Make your own free website on Tripod.com

Nostalgia for the Bygones

Al Azhar University
Home
Al Azhar University
Arbereshe of Italy
A brief history of Cairo
Photos
Contact Me
Hotels & restorants
Islam in Albania

My being a student of Al Azhar makes me a proud muslim. It's a blessing.

300px-al-azhar_mosque_.jpg

Al-Azhar University (Arabic: al-Azhar al-Shareef, "the Noble Azhar"), is a premier Egyptian institution of higher learning, world-renowned for its position as a center of Islamic scholarship and education. It is the second oldest operating university in the world.

It was built by the Shi'a Fatimid Dynasty (909-1171) who established Cairo as their capital. It is connected to Al-Azhar mosque in Old Cairo, Al-Azhar ( in Arabic: the most flourished and shining) was so called either because it was surrounded by great glittering places, or as a hopeful disposition, or after the name of Sayeda Fatima Al-Zahra', daughter of the Prophet Mohammed. The mosque was built in two years from 969 AD, the year in which its foundation was laid. The school of theology (Madrasah) connected with it was founded in 988 AD. Studies began in Al-Azhar in Ramadan by October 975 AD, when Chief Justice Abul Hasan Ali ibn Al-No'man started teaching the book "Al-Ikhtisar", on the Shiite Jurisprudence. It became a Sunni school towards the end of the Middle Ages, an orientation it retains to this day.

Reputation

Al-Azhar is considered by most Sunni Muslims to be the most prestigious school of Islamic learning, and its scholars are seen as some of the most reputable scholars in the Muslim world. Among its stated objectives is the propagation of Islamic religion and culture and the Arabic language (the language of the Qur'an.) To that end, it maintains a committee of ulema (Islamic scholars) to judge on individual Islamic questions, a printing establishment for printing the Qur'an, and training (government-appointed) preachers in Islamic missionary work.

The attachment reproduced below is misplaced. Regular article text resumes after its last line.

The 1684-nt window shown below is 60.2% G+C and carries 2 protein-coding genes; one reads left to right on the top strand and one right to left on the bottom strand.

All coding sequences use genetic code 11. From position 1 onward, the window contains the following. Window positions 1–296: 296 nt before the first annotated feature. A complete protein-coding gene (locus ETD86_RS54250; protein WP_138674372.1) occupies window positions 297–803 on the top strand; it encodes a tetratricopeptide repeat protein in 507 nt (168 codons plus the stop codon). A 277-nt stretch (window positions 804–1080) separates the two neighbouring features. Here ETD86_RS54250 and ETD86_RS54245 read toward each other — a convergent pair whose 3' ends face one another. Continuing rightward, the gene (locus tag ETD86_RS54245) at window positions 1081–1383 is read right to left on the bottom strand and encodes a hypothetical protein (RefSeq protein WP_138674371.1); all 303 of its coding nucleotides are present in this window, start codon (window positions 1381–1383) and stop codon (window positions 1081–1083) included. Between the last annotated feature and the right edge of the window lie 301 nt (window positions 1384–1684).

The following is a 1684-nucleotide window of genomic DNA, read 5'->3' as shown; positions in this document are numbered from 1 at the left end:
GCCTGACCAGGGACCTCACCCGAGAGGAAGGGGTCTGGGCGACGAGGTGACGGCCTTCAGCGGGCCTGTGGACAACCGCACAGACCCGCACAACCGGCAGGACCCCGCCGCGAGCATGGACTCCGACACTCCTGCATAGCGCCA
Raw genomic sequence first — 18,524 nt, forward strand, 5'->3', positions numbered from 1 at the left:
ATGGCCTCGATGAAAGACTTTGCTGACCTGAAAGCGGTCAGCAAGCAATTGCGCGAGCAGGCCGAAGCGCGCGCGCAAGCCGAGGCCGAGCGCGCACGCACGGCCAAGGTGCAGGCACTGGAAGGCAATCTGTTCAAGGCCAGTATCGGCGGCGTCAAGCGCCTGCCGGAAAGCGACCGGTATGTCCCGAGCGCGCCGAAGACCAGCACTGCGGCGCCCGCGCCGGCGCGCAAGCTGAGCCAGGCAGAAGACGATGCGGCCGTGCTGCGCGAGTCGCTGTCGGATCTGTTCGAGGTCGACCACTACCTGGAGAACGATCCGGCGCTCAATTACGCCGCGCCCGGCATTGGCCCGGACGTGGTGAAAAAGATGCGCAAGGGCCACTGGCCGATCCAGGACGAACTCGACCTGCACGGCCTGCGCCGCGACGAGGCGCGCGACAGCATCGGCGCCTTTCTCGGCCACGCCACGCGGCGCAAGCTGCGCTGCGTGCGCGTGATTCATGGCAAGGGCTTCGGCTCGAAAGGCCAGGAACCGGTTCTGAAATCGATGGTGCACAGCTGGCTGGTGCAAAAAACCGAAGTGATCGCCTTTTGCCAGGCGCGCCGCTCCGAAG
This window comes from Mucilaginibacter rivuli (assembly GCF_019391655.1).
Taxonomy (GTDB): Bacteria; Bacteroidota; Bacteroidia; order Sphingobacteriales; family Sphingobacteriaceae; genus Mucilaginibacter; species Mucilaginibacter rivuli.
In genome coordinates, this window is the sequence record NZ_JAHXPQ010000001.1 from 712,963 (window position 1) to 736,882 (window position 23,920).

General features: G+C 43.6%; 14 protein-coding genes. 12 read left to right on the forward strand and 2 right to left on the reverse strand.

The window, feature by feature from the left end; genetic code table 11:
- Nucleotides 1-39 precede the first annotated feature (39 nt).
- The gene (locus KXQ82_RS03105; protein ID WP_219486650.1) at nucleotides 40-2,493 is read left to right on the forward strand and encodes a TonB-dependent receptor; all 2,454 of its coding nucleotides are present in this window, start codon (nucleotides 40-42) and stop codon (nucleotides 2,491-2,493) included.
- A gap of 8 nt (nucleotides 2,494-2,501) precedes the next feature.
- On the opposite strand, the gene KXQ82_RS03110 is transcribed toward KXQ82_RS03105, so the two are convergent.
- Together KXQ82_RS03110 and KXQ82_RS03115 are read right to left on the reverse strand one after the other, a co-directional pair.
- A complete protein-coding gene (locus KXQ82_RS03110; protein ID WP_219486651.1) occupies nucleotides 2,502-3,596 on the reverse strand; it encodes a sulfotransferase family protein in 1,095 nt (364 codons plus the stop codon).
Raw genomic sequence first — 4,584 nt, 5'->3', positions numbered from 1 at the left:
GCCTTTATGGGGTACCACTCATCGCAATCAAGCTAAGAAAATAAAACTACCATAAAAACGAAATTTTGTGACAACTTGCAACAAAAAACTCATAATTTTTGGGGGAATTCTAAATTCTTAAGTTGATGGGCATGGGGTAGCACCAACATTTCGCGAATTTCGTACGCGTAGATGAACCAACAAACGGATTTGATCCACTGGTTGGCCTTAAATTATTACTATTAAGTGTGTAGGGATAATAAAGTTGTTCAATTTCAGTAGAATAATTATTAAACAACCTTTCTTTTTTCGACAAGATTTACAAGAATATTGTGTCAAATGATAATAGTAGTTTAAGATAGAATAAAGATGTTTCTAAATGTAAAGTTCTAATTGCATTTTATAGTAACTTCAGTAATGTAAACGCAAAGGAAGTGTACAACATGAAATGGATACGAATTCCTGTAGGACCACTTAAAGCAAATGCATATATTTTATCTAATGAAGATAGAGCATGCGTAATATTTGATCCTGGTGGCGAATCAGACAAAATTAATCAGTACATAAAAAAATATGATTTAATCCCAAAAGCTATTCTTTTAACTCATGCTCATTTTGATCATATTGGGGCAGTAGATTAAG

Politics

Al-Azhar is run by a Supreme Council forming general policy, headed by a Grand Imam, known as "Sheikh Al-Azhar." Unlike most universities, it does not admit students who are not practicing Islam, thus it combines the institutions of a Western theological seminary, with those of the faculties established in 1961.

In 1961, Al-Azhar was reorganized by the Nasser Government and several secular faculties were added to the university, such as medicine, engineering, agriculture, as well as an Islamic women's faculty.

Literature

Al-Azhar library, which was consolidated in 1897, is considered second in range, variety and importance only to the Egyptian National Library and Archives in Cairo. It comprises 99,062 books consisting of 595,668 volumes of the most precious Islamic manuscripts and rare books, some as old as the 8th century. The library is a center of attraction to researchers, students and other Islamic universities. It contributes to human knowledge about the Islamic heritage by making photocopies of some of the manuscripts available for the benefit of researchers from Egypt and other countries. The library does not collect non-Islamic literature.

Since 1929, Al-Azhar has published a magazine (now monthly) whose stated purpose is to promulgate religious rules, subjects related to Islamic literature, and basic jurisprudence (shariah), including sections on history, biographies, translated texts and news concerning the Muslim world. In 1955, Zaib-un-Nissa Hamidullah became the first woman to speak at the university.

In 2005, the Al Azhar online document archive was launched. This is a joint venture between the university and the HH Sheikh Mohammed Bin Rashid Al Maktoum IT Education Project (ITEP) in Dubai. The archive will eventually give access to all 42,000 manuscripts (c. 7 million pages) in Al Azhar library. As of writing, there are around 1.5 million pages available to view.

Students